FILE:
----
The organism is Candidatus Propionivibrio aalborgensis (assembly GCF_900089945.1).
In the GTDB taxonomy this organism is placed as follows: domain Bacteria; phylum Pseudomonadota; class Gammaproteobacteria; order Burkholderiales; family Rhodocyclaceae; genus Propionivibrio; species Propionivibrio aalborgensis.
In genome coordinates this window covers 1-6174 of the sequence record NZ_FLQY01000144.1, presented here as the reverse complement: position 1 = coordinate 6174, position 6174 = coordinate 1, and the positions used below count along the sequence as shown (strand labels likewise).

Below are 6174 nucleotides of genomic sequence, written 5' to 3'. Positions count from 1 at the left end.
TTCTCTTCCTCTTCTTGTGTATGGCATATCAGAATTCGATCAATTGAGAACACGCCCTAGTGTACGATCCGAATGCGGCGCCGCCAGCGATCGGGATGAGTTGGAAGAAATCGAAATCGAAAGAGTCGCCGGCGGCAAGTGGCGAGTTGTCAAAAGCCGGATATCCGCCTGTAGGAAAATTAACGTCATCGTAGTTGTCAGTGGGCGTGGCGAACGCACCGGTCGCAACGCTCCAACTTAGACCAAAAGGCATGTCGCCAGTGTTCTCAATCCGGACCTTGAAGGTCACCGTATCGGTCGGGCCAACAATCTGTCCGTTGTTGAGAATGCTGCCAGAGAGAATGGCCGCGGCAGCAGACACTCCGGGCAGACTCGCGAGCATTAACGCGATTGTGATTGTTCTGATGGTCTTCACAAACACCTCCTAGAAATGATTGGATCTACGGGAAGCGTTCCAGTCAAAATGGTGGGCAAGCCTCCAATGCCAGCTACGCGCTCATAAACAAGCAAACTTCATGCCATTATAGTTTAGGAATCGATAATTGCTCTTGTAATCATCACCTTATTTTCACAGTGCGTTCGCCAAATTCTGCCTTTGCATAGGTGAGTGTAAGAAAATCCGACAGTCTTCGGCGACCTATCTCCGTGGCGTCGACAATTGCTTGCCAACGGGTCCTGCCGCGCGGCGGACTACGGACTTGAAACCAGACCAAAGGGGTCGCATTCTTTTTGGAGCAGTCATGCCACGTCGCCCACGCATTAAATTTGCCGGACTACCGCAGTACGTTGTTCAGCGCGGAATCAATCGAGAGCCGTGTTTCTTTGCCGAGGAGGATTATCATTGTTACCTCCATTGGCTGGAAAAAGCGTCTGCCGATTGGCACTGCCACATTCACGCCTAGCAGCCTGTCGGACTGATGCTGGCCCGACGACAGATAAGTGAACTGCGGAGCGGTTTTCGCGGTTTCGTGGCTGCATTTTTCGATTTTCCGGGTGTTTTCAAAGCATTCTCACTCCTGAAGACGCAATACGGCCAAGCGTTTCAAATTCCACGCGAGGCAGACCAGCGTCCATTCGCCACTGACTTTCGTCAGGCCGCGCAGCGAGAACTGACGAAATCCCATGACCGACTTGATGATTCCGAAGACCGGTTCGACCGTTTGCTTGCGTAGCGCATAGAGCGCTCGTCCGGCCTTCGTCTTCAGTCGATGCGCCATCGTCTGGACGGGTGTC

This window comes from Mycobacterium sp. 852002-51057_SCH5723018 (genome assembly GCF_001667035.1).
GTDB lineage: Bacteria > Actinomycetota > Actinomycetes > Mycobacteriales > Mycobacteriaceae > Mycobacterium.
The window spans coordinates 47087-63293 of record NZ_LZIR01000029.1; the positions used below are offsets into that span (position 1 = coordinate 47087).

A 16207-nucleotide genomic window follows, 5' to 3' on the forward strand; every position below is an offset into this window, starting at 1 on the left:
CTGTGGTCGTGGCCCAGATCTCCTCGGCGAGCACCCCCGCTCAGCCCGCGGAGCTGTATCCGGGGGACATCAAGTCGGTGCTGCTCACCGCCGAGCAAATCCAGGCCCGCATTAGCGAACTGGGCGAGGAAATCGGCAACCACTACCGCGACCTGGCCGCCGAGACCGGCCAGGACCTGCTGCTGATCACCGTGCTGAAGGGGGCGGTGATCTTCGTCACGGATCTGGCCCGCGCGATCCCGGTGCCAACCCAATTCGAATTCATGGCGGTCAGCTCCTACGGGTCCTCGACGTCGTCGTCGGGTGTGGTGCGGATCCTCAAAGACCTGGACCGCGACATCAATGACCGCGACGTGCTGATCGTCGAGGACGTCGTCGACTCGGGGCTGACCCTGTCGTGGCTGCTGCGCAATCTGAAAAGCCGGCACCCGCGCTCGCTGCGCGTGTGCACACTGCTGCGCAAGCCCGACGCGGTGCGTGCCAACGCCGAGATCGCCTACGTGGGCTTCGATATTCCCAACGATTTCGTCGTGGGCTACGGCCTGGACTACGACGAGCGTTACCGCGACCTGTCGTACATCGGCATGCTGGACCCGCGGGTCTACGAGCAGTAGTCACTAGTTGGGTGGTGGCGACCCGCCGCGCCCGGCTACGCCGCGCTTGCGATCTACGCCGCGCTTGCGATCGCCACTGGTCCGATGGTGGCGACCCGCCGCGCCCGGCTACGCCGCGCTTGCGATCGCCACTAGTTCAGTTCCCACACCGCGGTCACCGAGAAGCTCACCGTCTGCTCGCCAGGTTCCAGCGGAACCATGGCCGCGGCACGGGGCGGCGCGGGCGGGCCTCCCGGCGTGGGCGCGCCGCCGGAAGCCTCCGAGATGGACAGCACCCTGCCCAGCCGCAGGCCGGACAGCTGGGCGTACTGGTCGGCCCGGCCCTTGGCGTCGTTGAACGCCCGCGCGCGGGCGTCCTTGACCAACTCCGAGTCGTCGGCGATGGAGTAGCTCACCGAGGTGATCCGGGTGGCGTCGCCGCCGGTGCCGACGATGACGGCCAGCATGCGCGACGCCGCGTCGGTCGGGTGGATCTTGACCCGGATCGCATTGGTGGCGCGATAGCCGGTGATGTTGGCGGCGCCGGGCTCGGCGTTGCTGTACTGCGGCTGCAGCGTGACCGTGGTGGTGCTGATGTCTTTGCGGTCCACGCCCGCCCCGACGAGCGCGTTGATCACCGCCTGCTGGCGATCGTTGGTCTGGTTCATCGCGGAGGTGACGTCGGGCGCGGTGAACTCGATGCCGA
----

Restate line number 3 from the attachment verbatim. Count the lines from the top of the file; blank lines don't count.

In genome coordinates this window covers 1-6174 of the sequence record NZ_FLQY01000144.1, presented here as the reverse complement: position 1 = coordinate 6174, position 6174 = coordinate 1, and the positions used below count along the sequence as shown (strand labels likewise).